Scott Van Pelt likely has among the largest microphones of any Terps fans in the country. He also has a pretty good sense of where Maryland fans are on many issues, because he’s hung out with them on message boards and at tailgates, and because he’s been one of them for a long time.
And I think his lengthy discussion of the Big Ten move on his ESPN Radio show Monday afternoon will probably — with time — become the majority opinion among Maryland fans. To summarize: Van Pelt was sad, and angry, and nostalgic about the ACC that he grew up with — but also accepting that things change, and that the old ACC was already gone, and that payday and stability offered by the Big Ten were too much to ignore.
Aside from justifiable misgivings about procedural issues, seems to me a great many Maryland fans are already coming around to this point of view.
“Much of my youth is framed by memories that are tied to the ACC. The great players, the colors, the fight songs, the mascots, the coaches. It’s a link to my youth. It’s a link to my dad, that was a Terp, who I grew up sitting next to in Cole and Byrd, who died when I was a student at Maryland. And like I’ve often said on this show, I am an ACC guy.
“As of this morning, after nearly 60 years as a charter member of the ACC, Maryland heads to the Big Ten. I have heard it said that soldiers who lose a limb in battle said they can still feel the sensation of that limb that they lost years before, and I am admittedly nostalgic about the ACC. And I admittedly feel genuine sorrow today about this. And that’s the right word. It’s sorrow. And I’m not trying to be melodramatic, but I feel sorrow.
“But I realize that what I feel nostalgic about is something that was lost a long time ago….Syracuse and Pitt are coming to the league and that means that going forward, Maryland was guaranteed in basketball two home-and-homes: with Pitt and Virginia. Now I don’t mean any disrespect to Pittsburgh, but they don’t mean any more to Maryland than Maryland means to them. And that was supposed to be our rival, going forward?
And speaking of rivals — or, not our rival — so many Maryland folks now are lamenting the loss of what we would call The Duke Game. And let’s remember, folks: that’s a school that doesn’t see Maryland the way Maryland sees them. But besides that larger point, in the immediate future, there’d be far more years in basketball where you would not have a home game against Duke than years that you would.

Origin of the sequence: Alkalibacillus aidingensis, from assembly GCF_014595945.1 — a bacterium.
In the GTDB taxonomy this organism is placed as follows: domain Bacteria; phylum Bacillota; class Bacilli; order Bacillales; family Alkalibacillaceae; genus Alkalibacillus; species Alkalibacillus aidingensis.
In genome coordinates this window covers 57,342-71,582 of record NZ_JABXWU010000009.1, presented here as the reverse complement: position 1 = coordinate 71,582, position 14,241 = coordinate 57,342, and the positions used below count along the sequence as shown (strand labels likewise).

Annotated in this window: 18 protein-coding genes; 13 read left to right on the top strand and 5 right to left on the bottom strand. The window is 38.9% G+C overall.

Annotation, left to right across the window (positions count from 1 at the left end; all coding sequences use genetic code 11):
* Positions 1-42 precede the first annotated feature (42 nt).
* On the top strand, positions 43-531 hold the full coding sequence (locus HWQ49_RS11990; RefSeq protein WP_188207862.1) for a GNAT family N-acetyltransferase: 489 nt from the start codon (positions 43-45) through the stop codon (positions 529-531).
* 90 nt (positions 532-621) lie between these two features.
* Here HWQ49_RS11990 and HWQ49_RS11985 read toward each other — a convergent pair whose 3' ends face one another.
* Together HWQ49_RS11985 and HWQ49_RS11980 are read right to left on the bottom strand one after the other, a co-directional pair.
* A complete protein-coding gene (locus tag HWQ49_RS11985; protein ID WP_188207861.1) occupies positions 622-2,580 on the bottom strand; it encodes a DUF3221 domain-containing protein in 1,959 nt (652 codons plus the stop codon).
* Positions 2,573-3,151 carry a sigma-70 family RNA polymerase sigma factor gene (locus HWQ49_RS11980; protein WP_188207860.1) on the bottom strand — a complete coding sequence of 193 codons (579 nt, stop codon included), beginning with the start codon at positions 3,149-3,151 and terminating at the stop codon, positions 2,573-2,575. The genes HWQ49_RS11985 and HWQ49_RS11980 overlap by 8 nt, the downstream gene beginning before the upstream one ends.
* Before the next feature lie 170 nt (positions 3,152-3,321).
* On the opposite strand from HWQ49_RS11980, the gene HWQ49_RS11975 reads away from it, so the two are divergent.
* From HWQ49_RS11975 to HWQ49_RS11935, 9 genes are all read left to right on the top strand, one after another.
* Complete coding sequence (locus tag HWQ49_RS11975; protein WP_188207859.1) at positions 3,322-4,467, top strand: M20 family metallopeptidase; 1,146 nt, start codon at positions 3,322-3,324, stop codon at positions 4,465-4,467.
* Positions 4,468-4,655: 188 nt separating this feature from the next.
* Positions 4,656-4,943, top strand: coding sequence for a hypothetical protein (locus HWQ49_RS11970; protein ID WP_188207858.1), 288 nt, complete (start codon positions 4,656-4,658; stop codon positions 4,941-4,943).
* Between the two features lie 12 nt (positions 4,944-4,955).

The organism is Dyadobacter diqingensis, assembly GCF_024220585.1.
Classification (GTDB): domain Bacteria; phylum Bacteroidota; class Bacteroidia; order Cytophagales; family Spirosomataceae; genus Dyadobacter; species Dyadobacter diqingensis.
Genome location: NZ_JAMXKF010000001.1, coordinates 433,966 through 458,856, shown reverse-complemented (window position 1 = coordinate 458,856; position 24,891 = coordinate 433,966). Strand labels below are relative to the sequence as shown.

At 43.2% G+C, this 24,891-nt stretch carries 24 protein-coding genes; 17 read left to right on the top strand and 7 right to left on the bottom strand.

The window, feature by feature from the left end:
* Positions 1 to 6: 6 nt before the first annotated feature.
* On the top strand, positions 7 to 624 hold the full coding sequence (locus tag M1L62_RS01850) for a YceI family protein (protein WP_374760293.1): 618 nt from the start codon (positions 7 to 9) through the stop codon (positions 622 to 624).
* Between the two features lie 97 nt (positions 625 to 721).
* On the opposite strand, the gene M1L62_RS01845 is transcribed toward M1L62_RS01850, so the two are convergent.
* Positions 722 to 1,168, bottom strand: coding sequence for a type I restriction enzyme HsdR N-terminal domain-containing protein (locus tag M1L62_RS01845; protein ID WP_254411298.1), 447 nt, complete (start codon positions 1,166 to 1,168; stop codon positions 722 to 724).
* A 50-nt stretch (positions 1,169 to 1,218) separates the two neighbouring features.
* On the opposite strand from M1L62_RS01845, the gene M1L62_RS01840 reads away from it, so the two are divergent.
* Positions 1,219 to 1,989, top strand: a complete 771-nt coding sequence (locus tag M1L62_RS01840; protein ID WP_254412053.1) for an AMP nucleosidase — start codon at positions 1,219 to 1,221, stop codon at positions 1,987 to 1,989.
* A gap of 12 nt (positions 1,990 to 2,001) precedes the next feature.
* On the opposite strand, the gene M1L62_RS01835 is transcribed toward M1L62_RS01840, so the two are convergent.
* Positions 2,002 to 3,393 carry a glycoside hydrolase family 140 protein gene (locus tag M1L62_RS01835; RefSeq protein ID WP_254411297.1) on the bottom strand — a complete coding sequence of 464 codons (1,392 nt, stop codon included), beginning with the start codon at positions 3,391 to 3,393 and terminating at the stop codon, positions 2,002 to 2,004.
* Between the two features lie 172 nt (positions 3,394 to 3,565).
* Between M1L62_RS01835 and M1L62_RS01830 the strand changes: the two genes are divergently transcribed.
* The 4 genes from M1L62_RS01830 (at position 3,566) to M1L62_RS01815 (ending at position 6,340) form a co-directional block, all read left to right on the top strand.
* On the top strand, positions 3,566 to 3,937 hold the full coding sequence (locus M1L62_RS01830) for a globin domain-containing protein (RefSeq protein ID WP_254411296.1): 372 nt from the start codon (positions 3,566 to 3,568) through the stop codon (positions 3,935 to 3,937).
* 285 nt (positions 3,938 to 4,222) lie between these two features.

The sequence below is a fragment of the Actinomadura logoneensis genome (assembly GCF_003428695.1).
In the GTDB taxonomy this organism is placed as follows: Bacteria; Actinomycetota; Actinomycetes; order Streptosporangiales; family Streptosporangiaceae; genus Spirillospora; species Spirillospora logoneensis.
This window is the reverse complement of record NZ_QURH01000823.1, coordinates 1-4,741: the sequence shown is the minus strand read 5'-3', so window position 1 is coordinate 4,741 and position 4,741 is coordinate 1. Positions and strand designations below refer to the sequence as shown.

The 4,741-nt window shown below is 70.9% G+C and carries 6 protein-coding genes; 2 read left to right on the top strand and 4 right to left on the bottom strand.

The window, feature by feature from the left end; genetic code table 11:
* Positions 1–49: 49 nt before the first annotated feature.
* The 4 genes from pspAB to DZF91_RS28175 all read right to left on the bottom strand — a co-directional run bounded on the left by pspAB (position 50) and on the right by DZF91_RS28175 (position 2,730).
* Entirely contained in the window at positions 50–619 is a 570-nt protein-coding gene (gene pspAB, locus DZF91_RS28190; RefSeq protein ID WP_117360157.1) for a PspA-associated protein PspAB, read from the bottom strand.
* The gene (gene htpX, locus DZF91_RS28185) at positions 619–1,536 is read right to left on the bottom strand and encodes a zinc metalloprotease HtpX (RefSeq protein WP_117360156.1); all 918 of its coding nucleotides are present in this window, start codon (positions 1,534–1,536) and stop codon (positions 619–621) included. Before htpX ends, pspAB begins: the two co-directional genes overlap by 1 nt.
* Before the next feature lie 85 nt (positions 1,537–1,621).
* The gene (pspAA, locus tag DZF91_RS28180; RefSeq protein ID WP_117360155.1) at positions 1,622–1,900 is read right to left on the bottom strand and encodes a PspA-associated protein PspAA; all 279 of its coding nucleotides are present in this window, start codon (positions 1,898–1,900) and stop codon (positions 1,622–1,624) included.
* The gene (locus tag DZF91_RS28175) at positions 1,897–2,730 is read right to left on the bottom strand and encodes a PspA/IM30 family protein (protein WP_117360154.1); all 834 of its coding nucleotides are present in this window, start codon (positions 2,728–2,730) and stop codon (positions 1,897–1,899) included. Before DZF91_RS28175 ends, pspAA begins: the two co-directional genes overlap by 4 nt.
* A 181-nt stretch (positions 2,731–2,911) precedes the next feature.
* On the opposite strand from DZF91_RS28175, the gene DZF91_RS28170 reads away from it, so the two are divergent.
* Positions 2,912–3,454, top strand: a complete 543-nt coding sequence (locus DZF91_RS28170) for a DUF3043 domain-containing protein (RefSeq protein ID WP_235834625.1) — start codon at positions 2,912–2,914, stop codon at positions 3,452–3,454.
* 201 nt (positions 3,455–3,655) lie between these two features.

So what it feels like is today, people are having a funeral for something that in many ways died a long time ago. None of which is reason to walk away from the ACC, but it’s at least context to consider what the Big Ten provides my school. They famously talked about 27 teams — they had 27 programs. As was well-documented, that was too many. They ran into some issues on the money front.
“And this provides an infusion of money. A HUGE infusion of money. The numbers the Big Ten was throwing around, I don’t think anybody imagined….and for an athletic department that was largely living check-to-check, this had to happen….
“It’s really strange to emotionally think about transitioning to something else, but I see the positives. As I told our athletic director Kevin Anderson as we spoke throughout this process, look, I love the ACC, but I love Maryland more. And if this is good for Maryland then I’m on board. And I’m assured that that’s the case.
So that tempers the sorrow that I feel. And as Lefty Driesell used to famously say, ‘I’m not gonna get caught lookin’ in the rearview. I’m lookin’ out the windshield.’ And as I look out the windshield, I see very different terrain ahead. But with the terrain in college athletics that are shifting, it’s like sand beneath a lot of people’s feet. I feel like the Big Ten and commissioner Delany — who seems to be playing chess to some others’ checkers — I feel like there’s a bedrock beneath Maryland….
“It’s weird, but I get it….I hate it. But I get it.”